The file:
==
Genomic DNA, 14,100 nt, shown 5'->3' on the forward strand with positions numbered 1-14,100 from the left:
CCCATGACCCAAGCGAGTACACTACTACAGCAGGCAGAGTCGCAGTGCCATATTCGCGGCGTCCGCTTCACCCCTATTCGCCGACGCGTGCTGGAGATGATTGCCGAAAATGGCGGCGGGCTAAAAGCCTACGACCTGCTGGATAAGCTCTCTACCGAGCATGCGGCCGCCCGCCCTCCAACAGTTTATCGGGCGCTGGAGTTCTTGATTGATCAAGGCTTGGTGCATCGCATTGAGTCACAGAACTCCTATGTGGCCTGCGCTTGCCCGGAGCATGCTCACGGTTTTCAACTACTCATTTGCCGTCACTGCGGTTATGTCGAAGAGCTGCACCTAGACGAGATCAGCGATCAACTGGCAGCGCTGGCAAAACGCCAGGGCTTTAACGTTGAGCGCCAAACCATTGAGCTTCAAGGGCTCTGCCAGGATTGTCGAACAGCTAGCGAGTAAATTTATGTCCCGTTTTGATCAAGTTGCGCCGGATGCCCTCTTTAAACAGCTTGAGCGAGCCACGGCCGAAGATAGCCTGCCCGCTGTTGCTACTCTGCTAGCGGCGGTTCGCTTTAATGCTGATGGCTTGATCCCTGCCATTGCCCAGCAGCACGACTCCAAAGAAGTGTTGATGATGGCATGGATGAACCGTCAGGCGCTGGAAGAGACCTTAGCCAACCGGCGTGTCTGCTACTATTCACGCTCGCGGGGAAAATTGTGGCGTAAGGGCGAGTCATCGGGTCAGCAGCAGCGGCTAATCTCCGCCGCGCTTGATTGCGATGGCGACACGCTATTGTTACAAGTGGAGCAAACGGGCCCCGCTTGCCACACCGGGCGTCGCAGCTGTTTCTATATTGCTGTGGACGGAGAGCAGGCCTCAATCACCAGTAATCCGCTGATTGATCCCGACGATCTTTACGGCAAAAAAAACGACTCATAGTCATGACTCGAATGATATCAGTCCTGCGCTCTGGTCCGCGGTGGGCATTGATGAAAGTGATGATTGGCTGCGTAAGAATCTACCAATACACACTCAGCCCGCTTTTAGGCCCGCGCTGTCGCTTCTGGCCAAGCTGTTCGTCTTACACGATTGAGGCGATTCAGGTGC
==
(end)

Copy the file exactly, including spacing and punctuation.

Genomic DNA, 14,100 nt, shown 5'->3' on the forward strand with positions numbered 1-14,100 from the left:
CCCATGACCCAAGCGAGTACACTACTACAGCAGGCAGAGTCGCAGTGCCATATTCGCGGCGTCCGCTTCACCCCTATTCGCCGACGCGTGCTGGAGATGATTGCCGAAAATGGCGGCGGGCTAAAAGCCTACGACCTGCTGGATAAGCTCTCTACCGAGCATGCGGCCGCCCGCCCTCCAACAGTTTATCGGGCGCTGGAGTTCTTGATTGATCAAGGCTTGGTGCATCGCATTGAGTCACAGAACTCCTATGTGGCCTGCGCTTGCCCGGAGCATGCTCACGGTTTTCAACTACTCATTTGCCGTCACTGCGGTTATGTCGAAGAGCTGCACCTAGACGAGATCAGCGATCAACTGGCAGCGCTGGCAAAACGCCAGGGCTTTAACGTTGAGCGCCAAACCATTGAGCTTCAAGGGCTCTGCCAGGATTGTCGAACAGCTAGCGAGTAAATTTATGTCCCGTTTTGATCAAGTTGCGCCGGATGCCCTCTTTAAACAGCTTGAGCGAGCCACGGCCGAAGATAGCCTGCCCGCTGTTGCTACTCTGCTAGCGGCGGTTCGCTTTAATGCTGATGGCTTGATCCCTGCCATTGCCCAGCAGCACGACTCCAAAGAAGTGTTGATGATGGCATGGATGAACCGTCAGGCGCTGGAAGAGACCTTAGCCAACCGGCGTGTCTGCTACTATTCACGCTCGCGGGGAAAATTGTGGCGTAAGGGCGAGTCATCGGGTCAGCAGCAGCGGCTAATCTCCGCCGCGCTTGATTGCGATGGCGACACGCTATTGTTACAAGTGGAGCAAACGGGCCCCGCTTGCCACACCGGGCGTCGCAGCTGTTTCTATATTGCTGTGGACGGAGAGCAGGCCTCAATCACCAGTAATCCGCTGATTGATCCCGACGATCTTTACGGCAAAAAAAACGACTCATAGTCATGACTCGAATGATATCAGTCCTGCGCTCTGGTCCGCGGTGGGCATTGATGAAAGTGATGATTGGCTGCGTAAGAATCTACCAATACACACTCAGCCCGCTTTTAGGCCCGCGCTGTCGCTTCTGGCCAAGCTGTTCGTCTTACACGATTGAGGCGATTCAGGTGC